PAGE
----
What problem does it solve?

Alignment makes it possible to accurately compare images by removing any positional variation introduced during the gel running, blotting and imaging processes.

How do I know Alignment is correct and complete?

Our 1 minute online tutorials are designed for to help you understand and learn the different visual cues in SpotMap and to understand the different software tools you can use to ensure you are confident using Alignment. Please go to the Alignment series to view.

Why is alignment better than spot matching techniques?

Using separate spot detection on each image and then matching each spot between the images is very inefficient. Alignment makes it possible to overlay spots from one image to another, placing them in the correct location.

How is alignment different to warping?

Warping and alignment both aim to remove the positional variation introduced during the gel running, blotting and imaging process. However warping is only accurate to the spot level whereas alignment is accurate to near pixel level.

Do I need to align DIGE images?

Alignment is not necessary for DIGE images. However, for low MW proteins there may be a shift due to the different dye, in this case alignment can be used.

Can I “fix” alignment after spot detection?


The alignment window can be opened at any point in the project to align or correct the alignment of an image. Once the “Apply” button has been clicked the alignment will update. The images can be initially aligned prior to or following spot detection.

How does Alignment work?

Automatically generated or manually added vectors between features on each image are used to create a map between the images. If the images have similar spot patterns then this can be fully automatic using our fast alignment algorithm.

What is the difference between automatic alignment vectors and manual vectors?

Automatic alignment attempts to look at the spot patterns between the images and match up similar spots/features and puts in automatically generated vectors. Manual vectors are added by users to features that they think are matched. These can be added before automatic alignment, which helps the algorithm, after automatic alignment to fix areas or simply on their own if automatic alignment fails or is difficult.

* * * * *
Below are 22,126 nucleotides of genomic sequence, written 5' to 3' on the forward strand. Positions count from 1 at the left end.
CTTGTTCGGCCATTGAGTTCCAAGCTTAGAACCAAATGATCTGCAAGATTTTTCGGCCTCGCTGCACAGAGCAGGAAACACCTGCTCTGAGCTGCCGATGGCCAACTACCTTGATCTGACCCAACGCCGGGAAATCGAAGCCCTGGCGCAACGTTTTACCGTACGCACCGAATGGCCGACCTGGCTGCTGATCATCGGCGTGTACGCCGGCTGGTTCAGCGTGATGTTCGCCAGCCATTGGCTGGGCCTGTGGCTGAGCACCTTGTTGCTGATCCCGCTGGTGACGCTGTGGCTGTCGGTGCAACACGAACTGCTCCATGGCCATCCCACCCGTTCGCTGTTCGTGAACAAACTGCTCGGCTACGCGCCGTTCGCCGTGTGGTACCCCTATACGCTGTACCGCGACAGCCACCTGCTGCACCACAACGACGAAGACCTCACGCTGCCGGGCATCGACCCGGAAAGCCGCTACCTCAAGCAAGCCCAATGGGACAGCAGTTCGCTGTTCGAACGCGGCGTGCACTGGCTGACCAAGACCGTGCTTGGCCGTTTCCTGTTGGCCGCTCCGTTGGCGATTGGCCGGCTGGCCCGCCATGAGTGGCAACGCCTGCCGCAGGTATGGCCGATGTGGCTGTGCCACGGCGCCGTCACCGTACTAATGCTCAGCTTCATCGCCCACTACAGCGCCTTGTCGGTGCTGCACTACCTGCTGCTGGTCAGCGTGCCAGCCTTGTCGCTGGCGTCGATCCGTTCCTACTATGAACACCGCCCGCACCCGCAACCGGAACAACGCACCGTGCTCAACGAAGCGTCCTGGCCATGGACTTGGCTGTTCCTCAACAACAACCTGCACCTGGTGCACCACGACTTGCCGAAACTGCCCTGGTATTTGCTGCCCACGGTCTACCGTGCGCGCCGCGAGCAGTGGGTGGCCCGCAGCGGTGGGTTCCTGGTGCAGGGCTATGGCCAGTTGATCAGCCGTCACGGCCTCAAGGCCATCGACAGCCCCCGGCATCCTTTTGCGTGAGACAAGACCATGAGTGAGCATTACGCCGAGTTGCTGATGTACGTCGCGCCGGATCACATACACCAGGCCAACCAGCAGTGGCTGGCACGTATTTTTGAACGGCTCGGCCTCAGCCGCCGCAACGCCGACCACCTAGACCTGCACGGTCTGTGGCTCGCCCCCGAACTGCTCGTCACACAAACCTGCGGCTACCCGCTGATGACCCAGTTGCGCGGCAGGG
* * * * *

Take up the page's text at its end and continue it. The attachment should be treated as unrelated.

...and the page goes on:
Results and Data Access

What does the results screen show?

The results screen presents an overview of the percentage coverage and numbers of spots common and additional to the base image. There is a small heat map which identifies where the spots common, additional and missing are in relation to the whole image, selecting “View Comparison” will open the base image and selected image in the analysis window in the colour scheme of Common, Additional and Missing spots. Results for spot sets can also be viewed in the results screen.

Can I export data?


You can use our automatic report generator to export a clear, detailed and complete report straight out of the software. Individual images and tables can be exported separately for reports and presentations, giving you full control of your presentation report and results.

What data can I export?

Your complete analysis report which includes:

• Date, Author, Software Version
• Original images, Properties, Image QC
• Results of percent coverage
• Number of spots common, additional and missing between images.
• Spot detection parameters and edits
• Colour coded spot maps overlaid on the images identifying the location of Common, Missing and Additional spots.
• CSV data file containing all measurements of all spots for all images or a spot set.
• All analysis parameters used in the analysis.
• Manually added images.
• Full audit trail

Images throughout the analysis can be added to the data access by right clicking and selecting “Add to Data Access”.

Can I annotate the image?


You can add text labels to the spot map in the analysis screen, these can point towards certain features of the map which are of interest.

If you can’t find what you are looking for you can email our team

We aim to get back to you within 24 hours Monday to Friday.